Reservoirs and vectors of emerging viruses
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NOTICE: this is the author’s version of a work that was accepted for publication in Current Opinion in Virology. Changes resulting from the publishing process, such as peer review, editing, corrections, structural formatting, and other quality control mechanisms may not be reflected in this document. Changes may have been made to this work since it was submitted for publication. A definitive version was subsequently published in Current Opinion in Virology, Vol. 3 (2013). DOI: 10.1016/j.coviro.2013.02.002
Wildlife, especially mammals and birds, are hosts to an enormous number of viruses, most of which we have absolutely no knowledge about even though we know these viruses circulate readily in their specific niches. More often than not, these viruses are silent or asymptomatic in their natural hosts. In some instances, they can infect other species, and in rare cases, this cross-species transmission might lead to human infection. There are also instances where we know the reservoir hosts of zoonotic viruses that can and do infect humans. Studies of these animal hosts, the reservoirs of the viruses, provide us with the knowledge of the types of virus circulating in wildlife species, their incidence, pathogenicity for their host, and in some instances, the potential for transmission to other hosts. This paper describes examples of some of the viruses that have been detected in wildlife, and the reservoir hosts from which they have been detected. It also briefly explores the spread of arthropod-borne viruses and their diseases through the movement and establishment of vectors in new habitats.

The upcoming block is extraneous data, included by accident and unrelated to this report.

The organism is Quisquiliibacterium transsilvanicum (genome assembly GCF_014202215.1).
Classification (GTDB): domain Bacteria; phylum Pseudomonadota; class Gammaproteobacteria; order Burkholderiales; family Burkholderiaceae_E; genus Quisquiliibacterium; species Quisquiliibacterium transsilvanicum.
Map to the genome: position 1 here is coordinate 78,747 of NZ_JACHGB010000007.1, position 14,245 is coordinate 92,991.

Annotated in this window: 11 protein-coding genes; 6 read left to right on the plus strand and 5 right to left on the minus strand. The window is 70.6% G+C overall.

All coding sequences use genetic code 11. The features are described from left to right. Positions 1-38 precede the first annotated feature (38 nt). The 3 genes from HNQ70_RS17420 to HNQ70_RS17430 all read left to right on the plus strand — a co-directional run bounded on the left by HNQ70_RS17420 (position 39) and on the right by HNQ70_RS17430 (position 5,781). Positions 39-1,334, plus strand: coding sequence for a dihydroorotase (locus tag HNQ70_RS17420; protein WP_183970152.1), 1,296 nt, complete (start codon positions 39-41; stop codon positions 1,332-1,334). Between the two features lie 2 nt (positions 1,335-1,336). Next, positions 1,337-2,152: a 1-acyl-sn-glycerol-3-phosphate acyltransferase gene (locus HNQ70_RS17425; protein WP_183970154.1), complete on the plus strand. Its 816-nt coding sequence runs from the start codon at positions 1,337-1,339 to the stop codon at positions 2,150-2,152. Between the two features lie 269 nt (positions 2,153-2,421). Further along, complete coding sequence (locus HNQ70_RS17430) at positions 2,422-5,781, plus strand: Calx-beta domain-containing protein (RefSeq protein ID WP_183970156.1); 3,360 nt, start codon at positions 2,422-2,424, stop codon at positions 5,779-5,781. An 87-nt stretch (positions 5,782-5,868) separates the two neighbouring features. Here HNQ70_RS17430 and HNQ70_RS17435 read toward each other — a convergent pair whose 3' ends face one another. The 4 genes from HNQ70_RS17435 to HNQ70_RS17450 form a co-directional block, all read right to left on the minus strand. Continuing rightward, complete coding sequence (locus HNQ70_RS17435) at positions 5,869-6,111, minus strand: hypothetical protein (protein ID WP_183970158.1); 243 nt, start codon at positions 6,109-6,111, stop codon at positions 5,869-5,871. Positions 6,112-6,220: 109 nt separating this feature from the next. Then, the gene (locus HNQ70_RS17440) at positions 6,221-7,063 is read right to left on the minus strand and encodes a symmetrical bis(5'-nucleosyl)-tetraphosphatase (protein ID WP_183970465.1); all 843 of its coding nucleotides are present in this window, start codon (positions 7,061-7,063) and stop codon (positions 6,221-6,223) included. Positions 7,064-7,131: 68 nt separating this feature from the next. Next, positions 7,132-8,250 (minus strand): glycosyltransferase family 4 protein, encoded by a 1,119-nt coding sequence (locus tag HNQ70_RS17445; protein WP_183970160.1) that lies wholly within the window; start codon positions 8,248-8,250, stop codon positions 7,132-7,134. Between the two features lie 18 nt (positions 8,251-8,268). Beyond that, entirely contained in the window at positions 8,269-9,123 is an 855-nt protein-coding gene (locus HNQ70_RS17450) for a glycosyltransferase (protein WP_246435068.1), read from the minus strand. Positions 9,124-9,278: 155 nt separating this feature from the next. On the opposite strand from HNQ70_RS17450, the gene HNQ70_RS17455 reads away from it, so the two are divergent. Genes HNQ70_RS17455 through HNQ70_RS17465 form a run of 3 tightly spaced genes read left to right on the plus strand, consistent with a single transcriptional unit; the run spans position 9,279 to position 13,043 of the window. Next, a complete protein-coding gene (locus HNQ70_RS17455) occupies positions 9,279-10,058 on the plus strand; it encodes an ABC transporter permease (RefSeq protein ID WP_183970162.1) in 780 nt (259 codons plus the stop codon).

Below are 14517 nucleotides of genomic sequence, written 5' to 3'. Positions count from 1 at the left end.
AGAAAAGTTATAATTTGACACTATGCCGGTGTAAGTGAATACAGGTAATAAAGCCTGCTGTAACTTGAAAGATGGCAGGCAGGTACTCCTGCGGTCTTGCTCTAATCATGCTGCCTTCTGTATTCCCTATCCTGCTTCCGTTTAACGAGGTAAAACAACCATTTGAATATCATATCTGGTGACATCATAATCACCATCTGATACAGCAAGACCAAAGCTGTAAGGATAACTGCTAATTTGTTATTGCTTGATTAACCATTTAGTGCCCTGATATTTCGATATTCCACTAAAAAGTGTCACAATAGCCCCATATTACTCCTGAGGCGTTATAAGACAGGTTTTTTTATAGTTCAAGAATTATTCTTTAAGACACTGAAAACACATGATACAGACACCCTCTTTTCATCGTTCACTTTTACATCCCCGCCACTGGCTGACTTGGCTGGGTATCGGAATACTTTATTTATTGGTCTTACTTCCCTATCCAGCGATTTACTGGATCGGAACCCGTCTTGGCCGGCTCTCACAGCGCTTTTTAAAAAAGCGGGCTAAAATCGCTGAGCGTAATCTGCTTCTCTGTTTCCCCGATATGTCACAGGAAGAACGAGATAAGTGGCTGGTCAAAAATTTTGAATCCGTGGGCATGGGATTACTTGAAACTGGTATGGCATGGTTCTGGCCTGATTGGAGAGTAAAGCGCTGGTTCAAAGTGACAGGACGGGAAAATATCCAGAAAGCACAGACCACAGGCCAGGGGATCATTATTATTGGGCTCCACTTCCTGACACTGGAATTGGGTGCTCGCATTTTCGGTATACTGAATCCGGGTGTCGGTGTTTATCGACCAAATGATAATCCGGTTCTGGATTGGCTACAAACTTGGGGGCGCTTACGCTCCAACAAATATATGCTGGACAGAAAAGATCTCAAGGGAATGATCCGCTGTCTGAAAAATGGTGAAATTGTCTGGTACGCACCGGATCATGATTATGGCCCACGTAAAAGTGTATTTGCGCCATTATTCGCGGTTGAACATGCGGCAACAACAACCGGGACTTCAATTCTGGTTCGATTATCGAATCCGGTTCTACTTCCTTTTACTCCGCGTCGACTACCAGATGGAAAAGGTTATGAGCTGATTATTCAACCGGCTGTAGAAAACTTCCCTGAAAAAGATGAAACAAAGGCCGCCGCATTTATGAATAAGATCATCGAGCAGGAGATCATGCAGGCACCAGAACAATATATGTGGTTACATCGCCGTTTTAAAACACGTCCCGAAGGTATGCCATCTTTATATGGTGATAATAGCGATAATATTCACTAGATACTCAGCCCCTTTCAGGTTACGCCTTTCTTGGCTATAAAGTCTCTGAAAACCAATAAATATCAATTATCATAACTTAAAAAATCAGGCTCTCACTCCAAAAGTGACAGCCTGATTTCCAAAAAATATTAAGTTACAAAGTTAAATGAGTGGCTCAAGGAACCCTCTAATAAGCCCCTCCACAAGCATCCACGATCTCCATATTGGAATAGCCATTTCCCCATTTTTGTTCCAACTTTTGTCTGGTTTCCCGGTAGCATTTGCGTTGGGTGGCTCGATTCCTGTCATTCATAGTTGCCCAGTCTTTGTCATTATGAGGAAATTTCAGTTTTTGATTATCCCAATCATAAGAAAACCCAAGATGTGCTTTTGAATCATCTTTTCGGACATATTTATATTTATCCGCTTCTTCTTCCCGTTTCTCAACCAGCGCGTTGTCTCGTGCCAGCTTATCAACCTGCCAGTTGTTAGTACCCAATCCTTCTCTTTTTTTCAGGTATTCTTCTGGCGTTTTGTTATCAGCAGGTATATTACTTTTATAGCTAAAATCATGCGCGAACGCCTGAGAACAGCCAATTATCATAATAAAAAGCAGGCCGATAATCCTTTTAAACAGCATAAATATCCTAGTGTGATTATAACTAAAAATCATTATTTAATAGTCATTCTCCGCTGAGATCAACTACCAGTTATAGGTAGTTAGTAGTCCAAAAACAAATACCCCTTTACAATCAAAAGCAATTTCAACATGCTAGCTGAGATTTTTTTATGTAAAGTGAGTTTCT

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Mackenzie, John; Childs, J.; Field, H.; Wang, L.; Breed, A. (2016)© Springer International Publishing Switzerland 2016.Recent studies have clearly shown that bats are the reservoir hosts of a wide diversity of novel viruses with representatives from most of the known animal virus families. ...
Fordyce, S.; Bragstad, K.; Pedersen, S.; Jensen, T.; Gahrn-Hansen, B.; Daniels, R.; Hay, A.; Kampmann, M.; Bruhn, C.; Moreno-Mayar, V.; Avila-Arcos, M.; Gilbert, Thomas; Nielsen, L. (2013)Background: Influenza viruses such as swine-origin influenza A(H1N1) virus (A(H1N1)pdm09) generate genetic diversity due to the high error rate of their RNA polymerase, often resulting in mixed genotype populations ...
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